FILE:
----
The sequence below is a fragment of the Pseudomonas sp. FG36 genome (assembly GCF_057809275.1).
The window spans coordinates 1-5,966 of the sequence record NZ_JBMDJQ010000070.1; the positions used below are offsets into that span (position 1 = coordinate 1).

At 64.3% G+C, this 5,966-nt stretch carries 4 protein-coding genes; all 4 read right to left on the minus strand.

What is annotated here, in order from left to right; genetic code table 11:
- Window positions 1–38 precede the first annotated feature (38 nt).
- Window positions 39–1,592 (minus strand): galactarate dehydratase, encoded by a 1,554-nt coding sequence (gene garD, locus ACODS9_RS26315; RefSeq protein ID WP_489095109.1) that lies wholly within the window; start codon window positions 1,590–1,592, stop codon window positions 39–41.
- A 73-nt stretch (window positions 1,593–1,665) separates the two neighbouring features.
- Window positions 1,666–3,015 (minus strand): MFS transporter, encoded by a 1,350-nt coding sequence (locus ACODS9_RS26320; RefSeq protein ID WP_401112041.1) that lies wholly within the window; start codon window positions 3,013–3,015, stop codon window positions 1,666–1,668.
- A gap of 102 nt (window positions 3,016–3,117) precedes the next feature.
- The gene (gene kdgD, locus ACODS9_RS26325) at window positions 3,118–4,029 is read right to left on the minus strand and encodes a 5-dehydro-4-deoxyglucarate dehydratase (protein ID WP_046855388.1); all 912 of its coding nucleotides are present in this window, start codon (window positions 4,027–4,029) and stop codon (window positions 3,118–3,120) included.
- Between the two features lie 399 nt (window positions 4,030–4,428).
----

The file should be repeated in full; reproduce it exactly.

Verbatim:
The sequence below is a fragment of the Pseudomonas sp. FG36 genome (assembly GCF_057809275.1).
The window spans coordinates 1-5,966 of the sequence record NZ_JBMDJQ010000070.1; the positions used below are offsets into that span (position 1 = coordinate 1).

At 64.3% G+C, this 5,966-nt stretch carries 4 protein-coding genes; all 4 read right to left on the minus strand.

What is annotated here, in order from left to right; genetic code table 11:
- Window positions 1–38 precede the first annotated feature (38 nt).
- Window positions 39–1,592 (minus strand): galactarate dehydratase, encoded by a 1,554-nt coding sequence (gene garD, locus ACODS9_RS26315; RefSeq protein ID WP_489095109.1) that lies wholly within the window; start codon window positions 1,590–1,592, stop codon window positions 39–41.
- A 73-nt stretch (window positions 1,593–1,665) separates the two neighbouring features.
- Window positions 1,666–3,015 (minus strand): MFS transporter, encoded by a 1,350-nt coding sequence (locus ACODS9_RS26320; RefSeq protein ID WP_401112041.1) that lies wholly within the window; start codon window positions 3,013–3,015, stop codon window positions 1,666–1,668.
- A gap of 102 nt (window positions 3,016–3,117) precedes the next feature.
- The gene (gene kdgD, locus ACODS9_RS26325) at window positions 3,118–4,029 is read right to left on the minus strand and encodes a 5-dehydro-4-deoxyglucarate dehydratase (protein ID WP_046855388.1); all 912 of its coding nucleotides are present in this window, start codon (window positions 4,027–4,029) and stop codon (window positions 3,118–3,120) included.
- Between the two features lie 399 nt (window positions 4,030–4,428).